The Day the Surf and the Music Died

A minor league baseball team and a beloved music festival are South Jersey’s latest recession casualties.

This week, we heard bad news from both the Atlantic City Surf and the Appel Farm Arts & Music Festival. The Surf, a minor league baseball team in the Can-Am league, folded. The festival, which takes place every summer on a Salem County farm, announced a one-year break.

The Surf came to Atlantic City eleven years ago, with a shiny new stadium built with $15 million of public funding. Surf games were affordable, family-friendly options in the East Coast’s sin city, but the team never drew a big crowd. Last season’s average attendance fell under 3,000 people a game in a stadium that could fit double that number.

The Appel Farm Arts & Music Festival is a once-a-year event, but its hiatus is still a disappointment. For the last 20 years, the festival has brought thousands to Salem County for a weekend-long presentation of acts that have included Jackson Browne, Rosanne Cash, and the Indigo Girls. The recession plays a factor, of course, but so does a $100,000 proposed cut in state funding. Appel Farm will still hold a four-hour concert on June 7 to raise money for scholarships in association with the Appel Farm Arts & Music Center.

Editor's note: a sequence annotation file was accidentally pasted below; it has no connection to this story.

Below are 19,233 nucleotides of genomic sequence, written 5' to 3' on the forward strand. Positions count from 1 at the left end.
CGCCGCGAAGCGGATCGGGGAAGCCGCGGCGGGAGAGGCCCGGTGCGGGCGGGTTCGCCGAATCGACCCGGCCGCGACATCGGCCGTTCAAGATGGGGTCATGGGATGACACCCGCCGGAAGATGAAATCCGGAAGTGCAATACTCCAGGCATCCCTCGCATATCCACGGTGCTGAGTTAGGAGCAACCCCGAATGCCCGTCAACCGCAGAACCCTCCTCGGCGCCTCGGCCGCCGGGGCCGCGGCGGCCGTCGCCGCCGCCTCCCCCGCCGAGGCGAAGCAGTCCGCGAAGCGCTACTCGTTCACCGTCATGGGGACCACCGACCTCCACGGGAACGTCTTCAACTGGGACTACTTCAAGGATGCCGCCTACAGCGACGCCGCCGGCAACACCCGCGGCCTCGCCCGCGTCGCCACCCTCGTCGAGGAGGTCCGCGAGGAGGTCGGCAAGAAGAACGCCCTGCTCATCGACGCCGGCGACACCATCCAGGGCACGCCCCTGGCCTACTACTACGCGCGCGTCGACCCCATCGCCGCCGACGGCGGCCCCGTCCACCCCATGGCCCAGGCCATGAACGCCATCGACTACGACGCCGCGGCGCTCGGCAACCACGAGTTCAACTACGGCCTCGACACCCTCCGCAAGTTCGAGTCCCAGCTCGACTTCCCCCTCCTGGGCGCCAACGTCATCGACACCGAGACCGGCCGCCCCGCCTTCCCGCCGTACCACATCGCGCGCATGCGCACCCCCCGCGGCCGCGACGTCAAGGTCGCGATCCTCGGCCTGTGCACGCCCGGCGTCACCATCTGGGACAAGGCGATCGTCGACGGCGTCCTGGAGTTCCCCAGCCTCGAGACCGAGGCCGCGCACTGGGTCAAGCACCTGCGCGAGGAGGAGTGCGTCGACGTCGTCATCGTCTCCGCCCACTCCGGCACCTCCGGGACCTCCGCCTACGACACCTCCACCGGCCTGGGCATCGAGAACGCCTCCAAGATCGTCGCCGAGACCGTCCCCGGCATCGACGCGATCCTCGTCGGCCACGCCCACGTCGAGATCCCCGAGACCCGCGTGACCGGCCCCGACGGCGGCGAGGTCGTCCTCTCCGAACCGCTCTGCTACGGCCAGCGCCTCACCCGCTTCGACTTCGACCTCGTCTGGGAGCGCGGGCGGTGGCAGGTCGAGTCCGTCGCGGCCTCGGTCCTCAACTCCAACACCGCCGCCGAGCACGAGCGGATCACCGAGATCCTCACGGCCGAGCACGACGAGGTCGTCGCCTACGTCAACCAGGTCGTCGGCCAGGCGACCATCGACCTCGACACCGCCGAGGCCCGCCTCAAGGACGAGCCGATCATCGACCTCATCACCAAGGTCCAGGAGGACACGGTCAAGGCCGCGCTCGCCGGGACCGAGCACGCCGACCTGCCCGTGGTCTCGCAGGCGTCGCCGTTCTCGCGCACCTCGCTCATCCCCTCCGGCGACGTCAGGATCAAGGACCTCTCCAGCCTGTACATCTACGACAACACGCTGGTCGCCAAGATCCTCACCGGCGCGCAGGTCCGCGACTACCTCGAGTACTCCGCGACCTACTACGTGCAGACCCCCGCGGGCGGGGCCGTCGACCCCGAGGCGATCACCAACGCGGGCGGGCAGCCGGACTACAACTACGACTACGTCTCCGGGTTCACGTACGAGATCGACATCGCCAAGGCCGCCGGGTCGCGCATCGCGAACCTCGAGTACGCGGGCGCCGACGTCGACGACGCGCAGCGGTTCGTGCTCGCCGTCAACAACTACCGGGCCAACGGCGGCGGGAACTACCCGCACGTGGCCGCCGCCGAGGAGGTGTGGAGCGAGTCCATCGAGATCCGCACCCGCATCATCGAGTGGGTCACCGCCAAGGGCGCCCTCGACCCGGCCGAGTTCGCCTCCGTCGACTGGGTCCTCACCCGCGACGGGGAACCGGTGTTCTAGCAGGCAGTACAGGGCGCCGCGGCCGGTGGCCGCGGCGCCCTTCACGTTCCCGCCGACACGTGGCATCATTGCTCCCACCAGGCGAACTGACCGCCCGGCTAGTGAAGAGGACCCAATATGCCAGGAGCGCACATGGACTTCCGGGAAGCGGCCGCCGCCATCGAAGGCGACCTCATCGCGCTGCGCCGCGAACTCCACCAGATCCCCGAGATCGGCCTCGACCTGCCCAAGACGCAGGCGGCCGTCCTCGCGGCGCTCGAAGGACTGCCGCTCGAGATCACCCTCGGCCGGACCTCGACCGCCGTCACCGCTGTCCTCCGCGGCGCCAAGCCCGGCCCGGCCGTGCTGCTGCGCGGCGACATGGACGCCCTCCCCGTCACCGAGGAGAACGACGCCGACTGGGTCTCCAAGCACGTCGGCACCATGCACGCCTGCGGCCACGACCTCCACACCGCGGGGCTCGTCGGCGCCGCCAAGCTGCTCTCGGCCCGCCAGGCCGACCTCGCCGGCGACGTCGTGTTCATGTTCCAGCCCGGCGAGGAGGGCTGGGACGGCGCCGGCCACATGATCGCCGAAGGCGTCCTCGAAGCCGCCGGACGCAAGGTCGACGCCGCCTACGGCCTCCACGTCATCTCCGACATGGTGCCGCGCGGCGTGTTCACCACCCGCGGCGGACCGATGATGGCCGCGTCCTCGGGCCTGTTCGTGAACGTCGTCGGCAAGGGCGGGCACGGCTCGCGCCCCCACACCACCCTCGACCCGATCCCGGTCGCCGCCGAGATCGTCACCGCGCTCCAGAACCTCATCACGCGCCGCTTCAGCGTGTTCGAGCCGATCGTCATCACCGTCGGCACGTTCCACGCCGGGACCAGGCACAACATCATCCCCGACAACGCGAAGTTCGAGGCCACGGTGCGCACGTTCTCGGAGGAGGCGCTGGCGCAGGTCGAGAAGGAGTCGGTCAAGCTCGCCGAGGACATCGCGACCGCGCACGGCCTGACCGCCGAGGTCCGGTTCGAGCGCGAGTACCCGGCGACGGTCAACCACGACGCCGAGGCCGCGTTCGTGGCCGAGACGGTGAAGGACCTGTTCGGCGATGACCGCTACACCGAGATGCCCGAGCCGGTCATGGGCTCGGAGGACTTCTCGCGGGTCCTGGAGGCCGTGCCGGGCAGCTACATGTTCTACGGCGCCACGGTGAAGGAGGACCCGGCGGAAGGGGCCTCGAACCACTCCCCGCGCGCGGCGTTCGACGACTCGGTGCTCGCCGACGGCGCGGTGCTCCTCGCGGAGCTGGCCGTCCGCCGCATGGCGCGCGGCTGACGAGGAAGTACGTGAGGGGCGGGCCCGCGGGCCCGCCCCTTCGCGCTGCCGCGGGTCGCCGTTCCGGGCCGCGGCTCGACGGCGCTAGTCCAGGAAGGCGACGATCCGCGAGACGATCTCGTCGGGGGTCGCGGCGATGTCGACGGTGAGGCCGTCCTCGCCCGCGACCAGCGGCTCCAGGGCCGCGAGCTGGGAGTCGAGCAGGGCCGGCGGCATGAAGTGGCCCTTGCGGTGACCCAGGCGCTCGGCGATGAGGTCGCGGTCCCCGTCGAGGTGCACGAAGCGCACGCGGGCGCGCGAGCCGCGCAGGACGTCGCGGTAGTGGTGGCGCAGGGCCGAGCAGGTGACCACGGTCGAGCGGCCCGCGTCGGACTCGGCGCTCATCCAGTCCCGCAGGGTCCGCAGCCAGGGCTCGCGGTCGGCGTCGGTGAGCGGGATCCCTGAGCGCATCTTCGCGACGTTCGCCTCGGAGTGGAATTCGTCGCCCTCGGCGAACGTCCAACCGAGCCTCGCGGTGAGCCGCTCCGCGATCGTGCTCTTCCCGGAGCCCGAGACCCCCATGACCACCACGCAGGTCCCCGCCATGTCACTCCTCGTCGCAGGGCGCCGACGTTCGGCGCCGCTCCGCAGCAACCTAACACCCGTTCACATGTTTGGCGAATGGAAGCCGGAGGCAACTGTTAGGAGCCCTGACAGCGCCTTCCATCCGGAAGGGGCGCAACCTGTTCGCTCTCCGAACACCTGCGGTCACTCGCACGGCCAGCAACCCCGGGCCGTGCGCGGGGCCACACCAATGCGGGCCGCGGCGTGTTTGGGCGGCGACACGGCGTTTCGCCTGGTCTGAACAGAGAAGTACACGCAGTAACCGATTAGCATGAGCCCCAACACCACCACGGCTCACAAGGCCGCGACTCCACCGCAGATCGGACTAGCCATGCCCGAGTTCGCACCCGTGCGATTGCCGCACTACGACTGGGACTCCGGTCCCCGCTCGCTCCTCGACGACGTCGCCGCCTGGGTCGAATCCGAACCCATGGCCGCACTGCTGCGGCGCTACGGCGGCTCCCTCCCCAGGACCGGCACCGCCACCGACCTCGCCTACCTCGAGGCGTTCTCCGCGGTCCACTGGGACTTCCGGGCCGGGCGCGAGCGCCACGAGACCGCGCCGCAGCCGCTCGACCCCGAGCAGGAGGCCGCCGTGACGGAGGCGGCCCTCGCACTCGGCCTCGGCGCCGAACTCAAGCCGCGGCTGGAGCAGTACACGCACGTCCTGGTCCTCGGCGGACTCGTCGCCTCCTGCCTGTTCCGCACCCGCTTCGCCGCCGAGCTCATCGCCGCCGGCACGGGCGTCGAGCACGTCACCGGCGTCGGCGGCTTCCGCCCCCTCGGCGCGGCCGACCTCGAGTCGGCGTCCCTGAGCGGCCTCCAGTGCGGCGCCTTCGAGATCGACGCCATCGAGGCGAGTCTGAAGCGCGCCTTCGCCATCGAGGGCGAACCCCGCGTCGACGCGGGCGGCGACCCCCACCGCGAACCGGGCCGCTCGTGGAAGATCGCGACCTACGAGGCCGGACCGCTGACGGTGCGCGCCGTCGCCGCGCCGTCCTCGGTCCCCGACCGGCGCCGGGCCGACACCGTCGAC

It’s bad news all around, not only for the people who enjoyed attending Surf games or the Appel Farm concerts, but for the people who made both happen. The last thing South Jersey needs right now is fewer jobs.

Need a glimmer of hope? Here’s one: Lucy the Elephant—a great Jersey Shore icon— has opened her doors for the season. She can’t bring back the Surf or the music, but she’s one old reliable in an uncertain economy.

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